The history of the American Negro is the history of this strife, -- this longing to attain self-conscious manhood, to merge his double self into a better and truer self. In this merging he wishes neither of the older selves to be lost... He simply wishes to make it possible for a man to be both a Negro and an American...
The function of the university is not simply to teach breadwinning, or to furnish teachers for the public schools, or to be a centre of polite society; if is, above all, to be the organ of that fine adjustment between real life and the growing knowledge of life, an adjustment from which forms the secret of civilization.
We are training not isolated men but a living group of men, - nay, a group within a group. And the final product of our training must be neither a psychologist nor a brickmason, but a man. And to make men, we must have ideals, broad, pure, and inspiring ends of living, - not sordid money-getting, not apples of gold. The worker must work for the lory of his handiwork, not simply for pay; the thinker must think for truth, not for fame. And all this is gained only by human strife and longing; by ceaseless training and education; by founding Right on righteousness and Truth on the unhampered search for Truth...and weaving thus a system, not a distortion, and bringing a birth, not an abortion.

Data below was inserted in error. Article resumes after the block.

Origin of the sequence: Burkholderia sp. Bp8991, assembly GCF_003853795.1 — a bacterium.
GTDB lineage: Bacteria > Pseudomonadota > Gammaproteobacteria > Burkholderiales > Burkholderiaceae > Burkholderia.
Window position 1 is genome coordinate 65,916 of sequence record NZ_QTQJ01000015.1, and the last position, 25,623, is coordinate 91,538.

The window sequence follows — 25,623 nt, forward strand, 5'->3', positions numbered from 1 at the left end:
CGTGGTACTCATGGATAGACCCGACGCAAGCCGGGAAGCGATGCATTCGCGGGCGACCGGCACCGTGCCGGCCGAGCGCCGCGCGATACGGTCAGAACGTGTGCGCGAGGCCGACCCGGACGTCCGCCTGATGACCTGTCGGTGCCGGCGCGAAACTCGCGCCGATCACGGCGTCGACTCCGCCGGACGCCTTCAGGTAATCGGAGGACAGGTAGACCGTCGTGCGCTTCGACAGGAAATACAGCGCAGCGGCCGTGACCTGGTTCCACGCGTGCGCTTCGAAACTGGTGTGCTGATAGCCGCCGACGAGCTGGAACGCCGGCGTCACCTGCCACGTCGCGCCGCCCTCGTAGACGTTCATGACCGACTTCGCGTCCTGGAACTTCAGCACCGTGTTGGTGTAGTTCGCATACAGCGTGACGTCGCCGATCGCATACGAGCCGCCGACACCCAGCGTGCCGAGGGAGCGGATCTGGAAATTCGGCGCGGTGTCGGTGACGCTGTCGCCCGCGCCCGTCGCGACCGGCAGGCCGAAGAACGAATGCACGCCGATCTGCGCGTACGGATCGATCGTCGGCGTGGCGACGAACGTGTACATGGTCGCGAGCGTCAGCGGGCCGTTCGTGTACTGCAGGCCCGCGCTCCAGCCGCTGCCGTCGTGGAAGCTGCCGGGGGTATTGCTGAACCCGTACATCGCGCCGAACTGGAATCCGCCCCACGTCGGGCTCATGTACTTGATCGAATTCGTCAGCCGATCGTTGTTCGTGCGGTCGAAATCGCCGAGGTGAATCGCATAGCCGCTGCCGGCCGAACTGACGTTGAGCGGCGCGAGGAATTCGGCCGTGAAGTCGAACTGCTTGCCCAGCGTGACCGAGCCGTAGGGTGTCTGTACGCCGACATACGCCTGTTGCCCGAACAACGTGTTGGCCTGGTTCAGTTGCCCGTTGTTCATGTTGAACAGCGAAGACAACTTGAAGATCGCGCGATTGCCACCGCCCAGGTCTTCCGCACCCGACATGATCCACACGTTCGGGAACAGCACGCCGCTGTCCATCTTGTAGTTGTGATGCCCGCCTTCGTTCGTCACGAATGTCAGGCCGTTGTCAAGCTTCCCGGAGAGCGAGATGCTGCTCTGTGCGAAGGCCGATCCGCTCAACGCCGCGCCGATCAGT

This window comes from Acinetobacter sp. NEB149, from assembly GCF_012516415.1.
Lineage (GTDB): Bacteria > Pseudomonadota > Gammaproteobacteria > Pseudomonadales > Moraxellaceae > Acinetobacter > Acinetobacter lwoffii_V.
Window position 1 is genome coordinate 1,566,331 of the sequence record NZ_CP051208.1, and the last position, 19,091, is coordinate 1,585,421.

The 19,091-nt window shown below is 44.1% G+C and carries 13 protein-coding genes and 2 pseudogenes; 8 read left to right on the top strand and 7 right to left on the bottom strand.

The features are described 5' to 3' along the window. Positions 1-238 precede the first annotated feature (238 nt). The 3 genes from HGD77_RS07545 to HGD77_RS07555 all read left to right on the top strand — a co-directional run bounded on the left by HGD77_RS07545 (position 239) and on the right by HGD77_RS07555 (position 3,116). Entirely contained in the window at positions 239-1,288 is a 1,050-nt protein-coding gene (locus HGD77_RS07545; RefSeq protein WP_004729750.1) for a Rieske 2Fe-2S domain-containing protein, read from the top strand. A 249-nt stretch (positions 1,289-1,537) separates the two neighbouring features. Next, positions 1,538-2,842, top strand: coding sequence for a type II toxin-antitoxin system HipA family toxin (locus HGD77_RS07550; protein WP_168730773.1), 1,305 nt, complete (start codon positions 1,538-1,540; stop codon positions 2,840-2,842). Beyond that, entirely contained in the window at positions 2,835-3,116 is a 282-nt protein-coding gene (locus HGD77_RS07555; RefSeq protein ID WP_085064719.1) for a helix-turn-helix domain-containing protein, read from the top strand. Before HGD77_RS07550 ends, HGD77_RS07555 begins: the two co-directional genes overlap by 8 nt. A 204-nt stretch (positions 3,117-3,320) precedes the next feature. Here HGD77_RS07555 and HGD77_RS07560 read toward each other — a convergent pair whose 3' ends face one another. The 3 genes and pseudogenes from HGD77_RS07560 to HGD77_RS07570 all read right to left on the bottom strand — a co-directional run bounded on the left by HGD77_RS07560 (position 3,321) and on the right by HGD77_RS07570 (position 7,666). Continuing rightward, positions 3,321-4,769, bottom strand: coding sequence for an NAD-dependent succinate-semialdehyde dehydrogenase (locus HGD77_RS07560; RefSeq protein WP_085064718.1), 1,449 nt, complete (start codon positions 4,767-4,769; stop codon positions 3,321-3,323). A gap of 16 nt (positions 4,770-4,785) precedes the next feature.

Here is the chance for young women and young men of devotion to lift again the banner of humanity and to walk toward a civilization which will be free and intelligent; which will be healthy and unafraid, and build in the world a culture led by black folk and joined by peoples of all colors and all races - without poverty, ignorance and disease!